It’s been a long road to first issue of Scott Snyder and Jeff Lemire’s AD: After Death. Originally announced as a graphic novel set to release in the fall of 2015, the book slipped passed that planned publication date and seemed to disappear from everyone’s radar. Rumors began to swirl that the graphic novel had been reshaped into an ongoing series, but Image Comics stayed quiet and many of us wondered if the book would ever reach our hands, in any form at all. Well, the wait is over, and AD: After Death, the first of three prestige format issues, is hitting this fall. The good news is, this first issue certainly points to the series having been worth the wait, even if it feels like too small a piece of a larger story.
Scott Snyder and Jeff Lemire are two of the biggest creators in the comic industry these days. Separately, they have created some of modern comics’ best works, so the idea of them working together is enough to get any comic fan excited. The thing is, AD: After Death #1 is not exactly a comic book. Sure, there are plenty of pages of comic book storytelling in this issue, but a huge chunk of this issue is prose with accompanying pictures. It’s like a picture book for adults.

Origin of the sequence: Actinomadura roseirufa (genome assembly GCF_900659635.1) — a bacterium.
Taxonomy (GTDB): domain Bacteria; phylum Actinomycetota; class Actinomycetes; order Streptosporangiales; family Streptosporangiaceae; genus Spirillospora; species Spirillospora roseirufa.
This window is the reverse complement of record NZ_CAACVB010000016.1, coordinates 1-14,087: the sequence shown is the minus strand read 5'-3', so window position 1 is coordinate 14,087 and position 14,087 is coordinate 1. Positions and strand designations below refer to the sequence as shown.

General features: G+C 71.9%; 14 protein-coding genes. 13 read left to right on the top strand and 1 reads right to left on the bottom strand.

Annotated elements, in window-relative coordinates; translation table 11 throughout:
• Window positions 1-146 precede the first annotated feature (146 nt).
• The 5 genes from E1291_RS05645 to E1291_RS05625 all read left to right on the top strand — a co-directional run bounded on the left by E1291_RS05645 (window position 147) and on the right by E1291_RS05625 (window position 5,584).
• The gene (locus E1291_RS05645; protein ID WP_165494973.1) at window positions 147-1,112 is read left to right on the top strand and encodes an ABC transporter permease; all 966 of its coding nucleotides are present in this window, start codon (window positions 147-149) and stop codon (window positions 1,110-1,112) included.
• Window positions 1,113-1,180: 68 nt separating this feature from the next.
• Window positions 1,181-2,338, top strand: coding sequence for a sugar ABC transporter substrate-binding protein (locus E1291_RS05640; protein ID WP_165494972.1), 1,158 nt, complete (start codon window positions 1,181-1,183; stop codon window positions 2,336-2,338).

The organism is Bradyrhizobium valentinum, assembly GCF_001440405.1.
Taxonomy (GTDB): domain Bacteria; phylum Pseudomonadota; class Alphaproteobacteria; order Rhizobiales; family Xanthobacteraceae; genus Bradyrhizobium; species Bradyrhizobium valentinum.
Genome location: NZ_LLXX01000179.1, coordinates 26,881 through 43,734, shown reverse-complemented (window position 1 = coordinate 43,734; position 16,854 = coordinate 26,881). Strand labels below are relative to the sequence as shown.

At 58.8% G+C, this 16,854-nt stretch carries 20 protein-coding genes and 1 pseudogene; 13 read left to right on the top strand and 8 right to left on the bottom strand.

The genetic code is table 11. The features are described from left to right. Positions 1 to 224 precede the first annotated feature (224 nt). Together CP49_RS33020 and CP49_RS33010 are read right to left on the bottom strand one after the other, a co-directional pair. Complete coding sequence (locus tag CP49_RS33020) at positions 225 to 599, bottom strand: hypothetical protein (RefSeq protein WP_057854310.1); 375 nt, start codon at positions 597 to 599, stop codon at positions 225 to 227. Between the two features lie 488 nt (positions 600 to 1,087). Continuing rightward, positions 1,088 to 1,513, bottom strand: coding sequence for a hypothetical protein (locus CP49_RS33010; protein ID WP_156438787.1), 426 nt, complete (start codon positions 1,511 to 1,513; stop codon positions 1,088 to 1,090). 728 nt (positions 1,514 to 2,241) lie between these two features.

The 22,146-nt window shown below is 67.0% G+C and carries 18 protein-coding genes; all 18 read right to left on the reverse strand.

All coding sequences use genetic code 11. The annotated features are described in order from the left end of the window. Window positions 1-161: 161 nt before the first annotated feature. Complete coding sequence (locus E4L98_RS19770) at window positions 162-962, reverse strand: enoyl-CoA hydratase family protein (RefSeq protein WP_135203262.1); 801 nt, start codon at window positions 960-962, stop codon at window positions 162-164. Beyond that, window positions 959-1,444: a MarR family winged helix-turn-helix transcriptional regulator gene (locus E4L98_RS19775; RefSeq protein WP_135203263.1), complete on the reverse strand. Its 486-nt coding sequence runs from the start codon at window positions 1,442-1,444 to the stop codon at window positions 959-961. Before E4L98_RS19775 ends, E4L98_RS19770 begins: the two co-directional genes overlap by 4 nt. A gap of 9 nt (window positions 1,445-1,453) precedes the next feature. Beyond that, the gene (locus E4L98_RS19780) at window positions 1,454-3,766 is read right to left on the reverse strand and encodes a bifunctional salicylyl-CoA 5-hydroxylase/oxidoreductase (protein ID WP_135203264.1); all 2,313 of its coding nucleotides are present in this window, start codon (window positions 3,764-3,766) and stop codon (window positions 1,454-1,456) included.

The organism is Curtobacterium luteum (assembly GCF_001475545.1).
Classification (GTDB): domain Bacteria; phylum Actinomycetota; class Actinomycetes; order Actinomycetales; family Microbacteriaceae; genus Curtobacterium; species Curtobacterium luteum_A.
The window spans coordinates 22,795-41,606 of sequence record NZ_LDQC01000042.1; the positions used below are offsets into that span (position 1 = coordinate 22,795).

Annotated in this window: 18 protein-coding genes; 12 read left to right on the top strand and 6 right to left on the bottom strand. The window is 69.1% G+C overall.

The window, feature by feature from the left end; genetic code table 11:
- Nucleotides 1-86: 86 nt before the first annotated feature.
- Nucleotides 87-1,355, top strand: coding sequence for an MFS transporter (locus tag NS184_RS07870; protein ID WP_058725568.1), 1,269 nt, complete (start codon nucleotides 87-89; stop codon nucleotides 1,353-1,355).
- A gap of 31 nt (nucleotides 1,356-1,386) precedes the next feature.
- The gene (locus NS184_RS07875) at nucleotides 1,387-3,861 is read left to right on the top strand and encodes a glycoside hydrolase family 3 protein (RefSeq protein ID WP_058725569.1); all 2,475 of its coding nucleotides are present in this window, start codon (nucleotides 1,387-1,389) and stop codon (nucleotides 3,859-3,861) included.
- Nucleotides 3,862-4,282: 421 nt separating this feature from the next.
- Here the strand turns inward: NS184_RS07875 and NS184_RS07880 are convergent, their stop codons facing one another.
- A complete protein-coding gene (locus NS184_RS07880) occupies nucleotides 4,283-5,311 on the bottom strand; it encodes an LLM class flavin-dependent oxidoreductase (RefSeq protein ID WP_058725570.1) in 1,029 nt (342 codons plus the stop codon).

Snyder’s prose is incredibly strong, and Lemire’s minimalist art is beautiful. But it’s a strange format for a single issue, even an oversized one like this. It definitely feels like you are reading the opening of a graphic novel rather than an episodic chapter of a sequential art monthly. The ending comes abruptly and without a big cliffhanger; it seems almost as though AD: After Death was constructed as a standalone piece and then chopped into three parts.
All that said, AD: After Death #1 is a wonderfully unique and engaging experience. We spend the bulk of this issue getting to know our main character, and it’s time well spent. We can’t stress enough how fantastic Snyder’s prose is in company with Lemire’s art. It really is an experience unlike any other comic out there and that is something to be admired. While the full scope of the story is incredibly difficult to grasp in this first issue, Snyder and Lemire keep you deeply captivated with the life of Jonah Cook.
Reading AD: After Death is a haunting and beautiful experience. Lemire’s art often has a dream-like quality, floating like smoke through the page. During the books’ extended flashback, Snyder and Lemire create an ethereal structure, a world that always seems a moment away from collapse. There’s truly something personal about AD: After Death #1, and we can only hope that continues on through the other books in the series. There is simply nothing else like this on the shelf and that’s a good thing.
Rating: 5 out of 5
Featured Image: Image Comics